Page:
Dr. Robert Murray, Professor of Human Nutrition from the College of Education and Human Ecology, Ohio State University. — VNS Photo Thanh Hải
International health experts and scientists focused discussions on how to tackle malnutrition for children at risk and in hospital at the 4th Annual Abbott Nutrition Health Institute Global Growth Summit held last week in Stockholm, Sweden. On the sidelines of the summit, Dr. Robert Murray, Professor of Human Nutrition from the College of Education and Human Ecology, Ohio State University, speaks to Việt Nam News reporter Thanh Hải about challenges and measures to eliminate malnutrition in Việt Nam and around the world.
What is the goal of the summit?
In the past, when we started the Global Growth Summit, it was very much about teaching doctors the latest information about bone growth and tissue growth. And as we've gone through now to the fourth Growth Summit, this is the growth summit where we're talking about how to do the measurements, how to assess risk in the hospital, how to measure mid-upper arms because it's so easy and fast. This is the first time we're really asking the doctors now to go back and try to implement some of these things through their paediatric societies. The goal this time, I think, and my personal goal is every paediatrician in the world uses these tools to hit those two groups – children at risk and children in the hospital. If we could fix those two, we can really achieve the goal of the WHO, which is almost to eliminate childhood malnutrition, including underweight, overweight and stunting.
Could you speak more about hidden hunger and its impact on growth?
Hidden hunger is a little different from being overweight and underweight. Hidden hunger is the group of people who may not be either overweight or underweight but whose diet is poor.
In the US, we have some kids who are underweight, other kids who are overweight, and then we have a group of kids with hidden hunger. By measurements, they look okay, but the quality of their diet is poor. And as a result of that they'll get individual nutrients and vitamins and minerals that are not adequate. A common one for us is calcium and vitamin D. Around the world it's vitamin A, zinc, iron and iodine. Those are very common micronutrient deficiencies.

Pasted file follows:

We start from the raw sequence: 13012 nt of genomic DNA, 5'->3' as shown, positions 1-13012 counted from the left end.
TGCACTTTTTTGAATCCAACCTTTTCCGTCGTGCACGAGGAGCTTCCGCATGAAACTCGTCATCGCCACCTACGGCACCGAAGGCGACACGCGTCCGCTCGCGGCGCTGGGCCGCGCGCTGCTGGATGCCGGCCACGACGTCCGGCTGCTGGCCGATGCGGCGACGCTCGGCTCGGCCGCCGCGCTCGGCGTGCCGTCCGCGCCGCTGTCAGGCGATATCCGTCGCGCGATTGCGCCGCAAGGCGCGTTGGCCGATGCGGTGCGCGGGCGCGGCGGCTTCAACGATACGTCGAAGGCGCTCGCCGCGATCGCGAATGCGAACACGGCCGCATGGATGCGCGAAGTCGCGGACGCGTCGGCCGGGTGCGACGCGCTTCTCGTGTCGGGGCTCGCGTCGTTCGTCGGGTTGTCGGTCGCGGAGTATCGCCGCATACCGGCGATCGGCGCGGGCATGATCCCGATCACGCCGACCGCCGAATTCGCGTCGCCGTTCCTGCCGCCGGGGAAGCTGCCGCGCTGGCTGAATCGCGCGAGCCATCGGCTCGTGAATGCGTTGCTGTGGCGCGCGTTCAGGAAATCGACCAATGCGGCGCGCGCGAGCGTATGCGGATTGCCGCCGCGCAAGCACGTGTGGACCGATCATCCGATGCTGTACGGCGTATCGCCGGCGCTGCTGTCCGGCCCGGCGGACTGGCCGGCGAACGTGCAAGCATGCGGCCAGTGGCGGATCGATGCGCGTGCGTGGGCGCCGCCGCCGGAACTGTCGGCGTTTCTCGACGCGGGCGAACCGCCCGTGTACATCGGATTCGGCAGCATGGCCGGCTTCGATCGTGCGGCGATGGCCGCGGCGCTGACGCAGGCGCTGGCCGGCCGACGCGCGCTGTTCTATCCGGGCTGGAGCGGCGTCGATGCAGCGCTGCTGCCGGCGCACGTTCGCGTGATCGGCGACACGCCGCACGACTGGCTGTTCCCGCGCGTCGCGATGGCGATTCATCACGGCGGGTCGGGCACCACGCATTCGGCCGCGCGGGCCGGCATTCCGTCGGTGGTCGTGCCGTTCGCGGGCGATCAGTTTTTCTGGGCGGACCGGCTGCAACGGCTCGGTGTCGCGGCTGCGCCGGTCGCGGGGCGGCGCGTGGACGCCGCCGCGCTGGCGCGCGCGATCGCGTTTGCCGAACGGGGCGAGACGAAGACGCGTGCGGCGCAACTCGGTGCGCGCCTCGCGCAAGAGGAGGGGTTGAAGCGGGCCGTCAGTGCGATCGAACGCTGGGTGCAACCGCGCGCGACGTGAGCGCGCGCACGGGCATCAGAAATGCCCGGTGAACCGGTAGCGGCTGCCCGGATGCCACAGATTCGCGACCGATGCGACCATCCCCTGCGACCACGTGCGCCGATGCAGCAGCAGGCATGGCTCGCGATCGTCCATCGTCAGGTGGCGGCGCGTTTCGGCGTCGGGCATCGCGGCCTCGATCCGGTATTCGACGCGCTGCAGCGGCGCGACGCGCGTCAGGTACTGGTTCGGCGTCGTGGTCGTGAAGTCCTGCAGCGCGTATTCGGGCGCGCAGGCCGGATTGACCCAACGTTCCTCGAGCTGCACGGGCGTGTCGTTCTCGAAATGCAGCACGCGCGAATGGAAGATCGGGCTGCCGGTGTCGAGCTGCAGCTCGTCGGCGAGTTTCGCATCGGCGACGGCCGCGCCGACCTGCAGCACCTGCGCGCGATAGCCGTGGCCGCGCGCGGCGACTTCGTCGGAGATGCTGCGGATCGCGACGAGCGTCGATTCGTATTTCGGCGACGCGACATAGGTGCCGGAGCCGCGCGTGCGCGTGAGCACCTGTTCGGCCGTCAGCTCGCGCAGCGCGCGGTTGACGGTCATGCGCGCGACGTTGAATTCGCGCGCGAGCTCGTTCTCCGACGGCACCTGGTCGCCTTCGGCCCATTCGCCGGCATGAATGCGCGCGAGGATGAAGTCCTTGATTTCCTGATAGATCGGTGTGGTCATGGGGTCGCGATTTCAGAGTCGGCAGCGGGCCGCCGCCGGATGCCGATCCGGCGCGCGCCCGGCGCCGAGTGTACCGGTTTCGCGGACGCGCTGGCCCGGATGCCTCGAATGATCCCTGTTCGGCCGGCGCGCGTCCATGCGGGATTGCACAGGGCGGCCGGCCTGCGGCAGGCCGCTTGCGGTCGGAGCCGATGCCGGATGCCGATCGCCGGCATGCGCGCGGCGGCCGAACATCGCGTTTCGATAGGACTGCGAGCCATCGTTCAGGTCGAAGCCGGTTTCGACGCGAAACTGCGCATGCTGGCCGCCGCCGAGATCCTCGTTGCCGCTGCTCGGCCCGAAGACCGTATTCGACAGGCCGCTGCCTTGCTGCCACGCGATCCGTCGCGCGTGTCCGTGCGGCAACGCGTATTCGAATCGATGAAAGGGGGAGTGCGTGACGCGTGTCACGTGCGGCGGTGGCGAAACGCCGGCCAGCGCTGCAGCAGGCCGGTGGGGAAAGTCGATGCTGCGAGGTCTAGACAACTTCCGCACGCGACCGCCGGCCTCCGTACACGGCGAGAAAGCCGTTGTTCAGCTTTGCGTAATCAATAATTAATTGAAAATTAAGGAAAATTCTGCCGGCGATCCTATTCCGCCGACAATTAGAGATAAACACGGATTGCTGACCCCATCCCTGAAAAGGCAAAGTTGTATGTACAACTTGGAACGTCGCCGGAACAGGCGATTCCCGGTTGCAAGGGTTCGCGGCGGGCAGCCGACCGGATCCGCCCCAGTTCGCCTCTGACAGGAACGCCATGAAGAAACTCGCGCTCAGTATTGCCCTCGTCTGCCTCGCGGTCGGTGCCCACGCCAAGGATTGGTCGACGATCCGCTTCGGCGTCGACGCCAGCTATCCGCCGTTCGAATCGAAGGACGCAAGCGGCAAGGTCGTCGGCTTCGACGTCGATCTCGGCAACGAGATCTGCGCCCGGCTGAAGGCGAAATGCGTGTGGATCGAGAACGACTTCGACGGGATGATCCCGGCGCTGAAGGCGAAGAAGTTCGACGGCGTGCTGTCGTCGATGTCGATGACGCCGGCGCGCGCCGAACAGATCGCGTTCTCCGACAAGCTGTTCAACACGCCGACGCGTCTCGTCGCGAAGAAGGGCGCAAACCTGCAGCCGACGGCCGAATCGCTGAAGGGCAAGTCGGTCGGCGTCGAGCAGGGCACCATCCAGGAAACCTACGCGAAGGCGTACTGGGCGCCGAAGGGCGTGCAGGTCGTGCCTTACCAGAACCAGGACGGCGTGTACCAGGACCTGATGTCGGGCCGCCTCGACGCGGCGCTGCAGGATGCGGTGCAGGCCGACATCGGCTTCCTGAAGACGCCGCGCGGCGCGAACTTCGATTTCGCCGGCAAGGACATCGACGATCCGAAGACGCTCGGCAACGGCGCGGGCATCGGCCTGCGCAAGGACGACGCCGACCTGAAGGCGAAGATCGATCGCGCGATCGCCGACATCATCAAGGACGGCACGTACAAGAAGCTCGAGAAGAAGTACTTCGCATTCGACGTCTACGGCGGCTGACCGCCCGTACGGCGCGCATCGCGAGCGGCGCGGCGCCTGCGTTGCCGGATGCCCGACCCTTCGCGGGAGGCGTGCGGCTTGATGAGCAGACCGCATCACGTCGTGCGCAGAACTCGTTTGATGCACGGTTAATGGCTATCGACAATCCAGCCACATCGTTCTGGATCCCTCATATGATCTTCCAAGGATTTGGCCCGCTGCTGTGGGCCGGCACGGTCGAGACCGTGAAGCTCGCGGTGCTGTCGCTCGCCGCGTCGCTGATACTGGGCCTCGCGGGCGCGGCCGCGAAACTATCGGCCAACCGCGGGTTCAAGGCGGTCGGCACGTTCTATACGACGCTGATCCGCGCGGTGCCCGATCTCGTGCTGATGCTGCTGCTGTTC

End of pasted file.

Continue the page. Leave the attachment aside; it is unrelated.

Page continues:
The challenge for Việt Nam is really apparent if you look at the history in Việt Nam. Going back just the last 25 years, in the 1990s, Việt Nam had a lot of problems with under-nutrition. Malnutrition is poor growth, and underweight and stunting were at very high levels. Since then, Việt Nam has done a spectacular job, because their economy got better dramatically. And their public health efforts were very strong, they've managed to cut malnutrition by a huge margin and started to cut stunting pretty effectively. That's reflected a lot in many different factors. As you raise the economics of the country, there'll be a move from rural areas with poor-quality diets and little opportunity to urban areas with better access to high-quality food, more technology, more jobs, and that's what's happened in Việt Nam. So, HCM City and Hà Nội, they have gotten bigger and the rural areas have gotten less. You'll see the biggest changes in underweight and stunting and malnutrition happening in those cities. The places out in the rural areas still have that same level of underweight and stunting in Việt Nam.
The story that you see in Việt Nam, moving economics coming up, moving to the urban area, better nutrition in urban areas, better education, better situation for mothers and pregnant females. That has cut hidden hunger as well. So, their diet quality is better. And you'll see the same thing in China and Thailand, even in Africa, to a lesser extent.
In the US, we deal with those three things – overweight, underweight and hidden hunger – in different ratios. But we still deal with all three of them. Every country in the world deals with all of them. It is a global issue. Two billion people are facing problems with hidden hunger. But it is children that take the worst of it. You know, it's the most harmful for a child because the brain is growing, the body is growing, and they need all those nutrients. If you make them iodine or iron deficient, they're going to really have problems for life.
Do you have recommendations for developing countries like Việt Nam?
If adolescent females’ diets and family planning were better, so not teen pregnancy, not frequent babies crammed next to each other. If their own nutrition and health was a priority, then they get the baby to the level of birth in the best condition you can possibly get.
At birth, we want that baby to have breastfeeding exclusively and want them to be in a stimulating environment with the best nutrition. Where we see trouble in Việt Nam is where they step away from breastfeeding. In some cities with wealthy families, that's great nutrition. In other areas with poverty, that's really poor quality. And that leads to wasting, stunting and hidden hunger.
So, I want healthy teenage girls, I want strong, well-nourished and well-treated mothers during pregnancy. And then I want breastfeeding exclusively and, after breastfeeding, I want that child to step off into a very high-quality nutrition.
There are two groups I really think that we can make an enormous difference all around the world but in places like Việt Nam particularly. One is if you can identify risk of malnutrition for the child, but not yet malnourished, treat them aggressively and don't let them fall.
The second group is the kids in the hospital when we bring them into the hospital. That kid is at risk of malnutrition – the longer they stay, the bigger their risk. So, one of the things we're talking about at the Growth Summit is screening. And then the longer they stay in the hospital, screening them again and again and again. And as they start to fall, you know, use your nutritional tools right then and stop it. — VNS